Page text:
Dalit rap artiste smashes Brahminical caste structure; weapons his Music.
While the caste lynching increases in its toll, this Dalit rap artiste fights the caste prejudice and shuts the brahamanical caste structure through his art.
It’s been a long time in the market of slaves; you tell me I am free.
In the flock of humans, why are there high and lows;
In the flock of humans, why are there high and lows.
You have the answers, but you do nothing about it,
because you are the culprit.
Worth of my existence is told to me by your abuses.
Your midnight freedom Burns our slums and bastis;
Your midnight freedom burns our slums and bastis.
These lines are by Sumeet Samoos, a 24-year-old rap artiste from Koraput, Odisha who has lived and survived the caste discrimination in the country. Through his music, he tries to bring forward the voices of the masses which have always been unheard of in the caste-based society. The form he chose for “emancipation from a Brahminical society” is ‘Hip Hop’, a form also associated with liberation of the Black community from racial discrimination in the Western world.
“Sumeet, a former student of Jawaharlal Nehru University, Delhi and a social activist does not hide the caste based targeting in the University spaces.Through his songs/poems, he challenges the casteism prevailing in the roots of all institutions in the nation.”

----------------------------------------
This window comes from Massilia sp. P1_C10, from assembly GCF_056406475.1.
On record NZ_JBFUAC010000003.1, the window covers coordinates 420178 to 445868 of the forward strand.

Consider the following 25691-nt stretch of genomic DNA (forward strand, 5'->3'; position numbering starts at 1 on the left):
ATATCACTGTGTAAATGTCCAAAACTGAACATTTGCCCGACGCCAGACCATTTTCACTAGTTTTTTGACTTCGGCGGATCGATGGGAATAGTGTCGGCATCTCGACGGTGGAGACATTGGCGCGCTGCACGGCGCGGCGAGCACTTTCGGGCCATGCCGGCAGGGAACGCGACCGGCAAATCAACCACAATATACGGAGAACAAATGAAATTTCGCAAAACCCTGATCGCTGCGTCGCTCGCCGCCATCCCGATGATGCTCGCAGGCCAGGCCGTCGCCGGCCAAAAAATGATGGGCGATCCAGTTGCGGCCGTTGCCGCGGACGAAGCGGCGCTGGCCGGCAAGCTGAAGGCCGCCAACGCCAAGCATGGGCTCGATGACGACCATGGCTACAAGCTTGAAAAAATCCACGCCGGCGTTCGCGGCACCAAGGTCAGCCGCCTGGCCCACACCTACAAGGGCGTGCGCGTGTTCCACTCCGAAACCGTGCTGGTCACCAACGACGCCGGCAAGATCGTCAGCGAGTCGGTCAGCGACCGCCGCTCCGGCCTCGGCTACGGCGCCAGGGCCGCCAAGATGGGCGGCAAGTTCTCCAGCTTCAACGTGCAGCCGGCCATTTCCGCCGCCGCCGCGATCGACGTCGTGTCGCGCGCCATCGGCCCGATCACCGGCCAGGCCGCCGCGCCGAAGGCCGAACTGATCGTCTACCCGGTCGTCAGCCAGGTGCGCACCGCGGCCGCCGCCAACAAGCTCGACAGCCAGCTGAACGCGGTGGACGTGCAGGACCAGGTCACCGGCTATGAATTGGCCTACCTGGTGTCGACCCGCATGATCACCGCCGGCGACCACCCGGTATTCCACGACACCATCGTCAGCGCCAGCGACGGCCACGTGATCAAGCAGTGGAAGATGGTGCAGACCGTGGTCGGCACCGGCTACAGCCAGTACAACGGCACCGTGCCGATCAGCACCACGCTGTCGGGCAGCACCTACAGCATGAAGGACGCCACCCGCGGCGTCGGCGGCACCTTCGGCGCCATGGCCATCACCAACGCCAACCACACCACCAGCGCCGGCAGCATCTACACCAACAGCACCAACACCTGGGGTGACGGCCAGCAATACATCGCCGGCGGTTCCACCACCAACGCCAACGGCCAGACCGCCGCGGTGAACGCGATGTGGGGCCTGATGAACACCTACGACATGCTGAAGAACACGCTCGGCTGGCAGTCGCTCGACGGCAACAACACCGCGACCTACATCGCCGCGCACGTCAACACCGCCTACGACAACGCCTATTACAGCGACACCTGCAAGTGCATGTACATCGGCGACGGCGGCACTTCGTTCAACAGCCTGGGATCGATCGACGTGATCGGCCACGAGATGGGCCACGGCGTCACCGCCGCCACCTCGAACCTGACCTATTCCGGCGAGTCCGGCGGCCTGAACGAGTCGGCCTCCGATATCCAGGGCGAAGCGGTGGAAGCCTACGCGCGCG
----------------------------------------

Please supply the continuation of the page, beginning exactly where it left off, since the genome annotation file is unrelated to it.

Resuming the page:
Despite numerous struggles which he had to face on account of being from the Dalit community, today, he is emerging as a leading voice and rap artiste in the nation. His first album, ‘Ladai Seekle’, is soon releasing where he reminds us the teachings of Baba Saheb Ambedkar, Malcom X, Periyar and Savitri Bai Phule. His work emerges as a tool to directly connect with the younger generation as well as understand and act against the stigma and harassment associated in the public as well as private lives of varied communities and caste hierarchies. A new perspective is brought into action using the popular culture of rap music in contemporary times.
Hip Hop music or rhythmic speech originated in the black populated ghettos of United States of America and was disassociated from art and music of the mainstream white supremacist culture of the Western world. In the wake of technological advances, new mediums opened up roads for black music to come into acceptance and limelight. 1979 became the year when Hip Hop music was officially recorded, voicing the fights and efforts of the black community against racism. The struggle of the form itself and also works of black contemporary rappers like Kendrick Lamar, Tupac and Joyner Lucas inspire Samos to create art works which could lead to a transformative Indian society, free of caste oppression, based on equality and rejecting caste privileges.
Samos’ works stands out not merely because it voices the underprivileged, but also because unlike the popular rap culture of Bollywood and Punjabi rap, it is not based on sexism. In the popular rap catered to the majority population of the urban youth, the feminine body is presented as a mere sex object not only visually but also in lyrics. It would not be wrong to say that leading rap artistes of the Hindi Film Industry have degraded the form and feminine identity to sheer slander.